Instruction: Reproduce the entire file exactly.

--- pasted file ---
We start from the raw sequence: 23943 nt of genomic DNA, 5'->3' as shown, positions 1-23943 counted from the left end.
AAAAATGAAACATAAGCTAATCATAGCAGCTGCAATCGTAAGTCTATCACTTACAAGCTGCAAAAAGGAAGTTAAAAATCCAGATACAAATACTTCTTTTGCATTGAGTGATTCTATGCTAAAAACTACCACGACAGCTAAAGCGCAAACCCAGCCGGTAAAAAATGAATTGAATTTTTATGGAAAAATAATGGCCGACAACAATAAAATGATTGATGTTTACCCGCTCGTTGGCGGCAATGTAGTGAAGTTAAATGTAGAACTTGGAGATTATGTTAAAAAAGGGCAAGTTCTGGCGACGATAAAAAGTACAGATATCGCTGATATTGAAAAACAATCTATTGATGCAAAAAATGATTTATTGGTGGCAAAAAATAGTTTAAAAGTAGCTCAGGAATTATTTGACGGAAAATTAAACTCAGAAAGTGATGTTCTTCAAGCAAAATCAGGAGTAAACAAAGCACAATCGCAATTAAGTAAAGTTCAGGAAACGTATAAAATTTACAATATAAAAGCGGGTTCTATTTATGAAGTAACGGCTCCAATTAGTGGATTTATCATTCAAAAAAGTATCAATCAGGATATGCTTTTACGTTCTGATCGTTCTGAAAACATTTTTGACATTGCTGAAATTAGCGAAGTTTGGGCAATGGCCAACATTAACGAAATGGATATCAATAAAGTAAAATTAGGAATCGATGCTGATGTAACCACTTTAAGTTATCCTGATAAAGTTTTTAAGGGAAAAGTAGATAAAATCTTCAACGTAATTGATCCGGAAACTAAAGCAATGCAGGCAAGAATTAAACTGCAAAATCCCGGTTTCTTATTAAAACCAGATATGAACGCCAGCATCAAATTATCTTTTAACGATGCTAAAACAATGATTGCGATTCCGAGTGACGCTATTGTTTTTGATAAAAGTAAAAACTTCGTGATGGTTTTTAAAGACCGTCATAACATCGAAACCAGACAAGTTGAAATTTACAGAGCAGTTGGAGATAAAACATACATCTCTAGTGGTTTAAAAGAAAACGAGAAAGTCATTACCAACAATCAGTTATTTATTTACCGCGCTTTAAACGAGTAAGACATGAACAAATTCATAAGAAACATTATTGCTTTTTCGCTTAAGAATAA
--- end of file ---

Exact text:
We start from the raw sequence: 23943 nt of genomic DNA, 5'->3' as shown, positions 1-23943 counted from the left end.
AAAAATGAAACATAAGCTAATCATAGCAGCTGCAATCGTAAGTCTATCACTTACAAGCTGCAAAAAGGAAGTTAAAAATCCAGATACAAATACTTCTTTTGCATTGAGTGATTCTATGCTAAAAACTACCACGACAGCTAAAGCGCAAACCCAGCCGGTAAAAAATGAATTGAATTTTTATGGAAAAATAATGGCCGACAACAATAAAATGATTGATGTTTACCCGCTCGTTGGCGGCAATGTAGTGAAGTTAAATGTAGAACTTGGAGATTATGTTAAAAAAGGGCAAGTTCTGGCGACGATAAAAAGTACAGATATCGCTGATATTGAAAAACAATCTATTGATGCAAAAAATGATTTATTGGTGGCAAAAAATAGTTTAAAAGTAGCTCAGGAATTATTTGACGGAAAATTAAACTCAGAAAGTGATGTTCTTCAAGCAAAATCAGGAGTAAACAAAGCACAATCGCAATTAAGTAAAGTTCAGGAAACGTATAAAATTTACAATATAAAAGCGGGTTCTATTTATGAAGTAACGGCTCCAATTAGTGGATTTATCATTCAAAAAAGTATCAATCAGGATATGCTTTTACGTTCTGATCGTTCTGAAAACATTTTTGACATTGCTGAAATTAGCGAAGTTTGGGCAATGGCCAACATTAACGAAATGGATATCAATAAAGTAAAATTAGGAATCGATGCTGATGTAACCACTTTAAGTTATCCTGATAAAGTTTTTAAGGGAAAAGTAGATAAAATCTTCAACGTAATTGATCCGGAAACTAAAGCAATGCAGGCAAGAATTAAACTGCAAAATCCCGGTTTCTTATTAAAACCAGATATGAACGCCAGCATCAAATTATCTTTTAACGATGCTAAAACAATGATTGCGATTCCGAGTGACGCTATTGTTTTTGATAAAAGTAAAAACTTCGTGATGGTTTTTAAAGACCGTCATAACATCGAAACCAGACAAGTTGAAATTTACAGAGCAGTTGGAGATAAAACATACATCTCTAGTGGTTTAAAAGAAAACGAGAAAGTCATTACCAACAATCAGTTATTTATTTACCGCGCTTTAAACGAGTAAGACATGAACAAATTCATAAGAAACATTATTGCTTTTTCGCTTAAGAATAA